Dipti Kulkarni

We are delighted to welcome Dipti Kulkarni, Assistant Professor at MICA, Ahmedabad (India) who contributes a fascinating blog on CA in India.

I am neither a linguist nor a sociologist by training. I have a Masters in communication studies, which got me interested in interpersonal communication and meaning making. I first stumbled upon CA during my doctoral research. I was trying to figure out if we could develop Gricean kind of maxims for casual conversations (or what Malinowski called “phatic” communion). I had collected internet chats for the purpose, but soon realized that natural conversations are too unwieldy to be dealt with by Gricean theory or speech act theory – which is when conversation analysis really proved useful. So far, I have used CA only to look at textual interactions and have not really confronted the beast of oral conversations! The transcriptions are scary as they are for monolingual English interactions, I cannot imagine the nightmare of dealing with Indian data where speakers constantly switch between multiple languages. Not only that, as my disgruntled colleagues have often complained, neither do we wait for others to finish! So I will be transcribing overlapping speech for about 4-5 speakers at a time!

Cultural norms do differ

There is much to be said in terms of the content of our interactions too. Last year when I was attending Loughborough’s wonderful training sessions in CA, we were discussing interactions between intimates and strangers. And much to the amusement of the other participants I shared that the conventions are very different in India. Once I was travelling by train and three aunties who had known me for less than five minutes bombarded me with a range of what you would call personal questions – are you married? Do you have kids? The next I knew, they had taken it upon themselves to convince me the importance of having kids at the right age! (Ok, I am exaggerating – but only a bit!)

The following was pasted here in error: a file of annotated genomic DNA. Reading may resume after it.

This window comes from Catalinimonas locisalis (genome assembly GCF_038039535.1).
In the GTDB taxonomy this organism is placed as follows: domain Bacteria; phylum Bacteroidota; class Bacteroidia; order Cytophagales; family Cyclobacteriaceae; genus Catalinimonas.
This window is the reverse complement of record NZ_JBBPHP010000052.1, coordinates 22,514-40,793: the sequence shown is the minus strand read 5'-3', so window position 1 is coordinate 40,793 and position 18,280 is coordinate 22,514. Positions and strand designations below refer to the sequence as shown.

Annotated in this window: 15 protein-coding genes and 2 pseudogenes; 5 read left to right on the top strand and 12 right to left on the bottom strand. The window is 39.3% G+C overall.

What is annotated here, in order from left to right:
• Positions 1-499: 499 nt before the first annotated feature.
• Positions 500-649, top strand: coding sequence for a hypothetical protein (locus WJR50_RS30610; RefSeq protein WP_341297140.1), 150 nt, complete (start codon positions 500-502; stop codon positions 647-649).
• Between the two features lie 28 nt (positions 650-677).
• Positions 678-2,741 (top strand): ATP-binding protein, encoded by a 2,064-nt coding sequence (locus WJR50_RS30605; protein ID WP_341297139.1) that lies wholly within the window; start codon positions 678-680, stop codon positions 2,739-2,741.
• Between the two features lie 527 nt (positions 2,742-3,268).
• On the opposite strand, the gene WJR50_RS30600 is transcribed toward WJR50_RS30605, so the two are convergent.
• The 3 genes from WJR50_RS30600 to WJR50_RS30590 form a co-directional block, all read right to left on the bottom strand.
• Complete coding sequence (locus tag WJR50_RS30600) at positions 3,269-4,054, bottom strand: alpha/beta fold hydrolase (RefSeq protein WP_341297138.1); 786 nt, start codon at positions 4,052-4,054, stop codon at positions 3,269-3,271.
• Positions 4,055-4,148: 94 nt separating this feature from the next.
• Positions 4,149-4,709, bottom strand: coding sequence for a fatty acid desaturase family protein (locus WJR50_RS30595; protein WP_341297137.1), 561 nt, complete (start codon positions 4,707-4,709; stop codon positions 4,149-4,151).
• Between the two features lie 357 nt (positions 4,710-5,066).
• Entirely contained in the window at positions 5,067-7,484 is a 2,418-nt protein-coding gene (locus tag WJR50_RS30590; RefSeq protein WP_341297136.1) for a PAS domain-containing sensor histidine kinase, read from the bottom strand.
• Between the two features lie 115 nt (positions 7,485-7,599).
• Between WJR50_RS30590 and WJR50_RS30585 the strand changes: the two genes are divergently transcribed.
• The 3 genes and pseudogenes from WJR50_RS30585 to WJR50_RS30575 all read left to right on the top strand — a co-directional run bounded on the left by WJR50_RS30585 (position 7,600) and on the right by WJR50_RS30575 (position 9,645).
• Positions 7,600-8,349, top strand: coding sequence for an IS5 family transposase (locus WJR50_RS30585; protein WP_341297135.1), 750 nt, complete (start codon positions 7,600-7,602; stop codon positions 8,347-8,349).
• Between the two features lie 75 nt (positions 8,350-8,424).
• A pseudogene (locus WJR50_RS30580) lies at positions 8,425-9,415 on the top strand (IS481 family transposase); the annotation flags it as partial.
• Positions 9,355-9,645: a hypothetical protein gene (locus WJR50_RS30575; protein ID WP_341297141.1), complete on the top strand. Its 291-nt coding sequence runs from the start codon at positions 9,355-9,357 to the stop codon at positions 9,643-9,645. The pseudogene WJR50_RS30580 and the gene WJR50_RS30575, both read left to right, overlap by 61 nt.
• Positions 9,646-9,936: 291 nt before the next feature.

Jokes aside, it is true that there is a wealth of extremely rich interactional material that has not even caught the analyst’s attention. I have no doubt that looking at this material is going to deepen our understanding of conversation and remind us that many of what we consider right now as speaking conventions are just conventions in one part of the world (as much research on non-western data has already shown).

Conversation Analysis in India

Surprisingly and unfortunately however, CA has not yet found its place in Indian academia. To put things in perspective – there are more conversation analysts in the town of Loughborough than there are in my country of a billion people. One reason for this, I believe, has to do with the fact that university curriculum here is still very straight-jacketed. Sociologists and Linguists are by and large still pursuing more traditional agendas and human interaction has for some strange reason escaped the academic’s attention! I am hopeful that things will change and if reading this blog post has excited you about Indian data, come lets go and get some data!

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One thought on “Dipti Kulkarni

  1. Pingback: Conversation Analysis in India | Research on Language and Social Interaction – Blog

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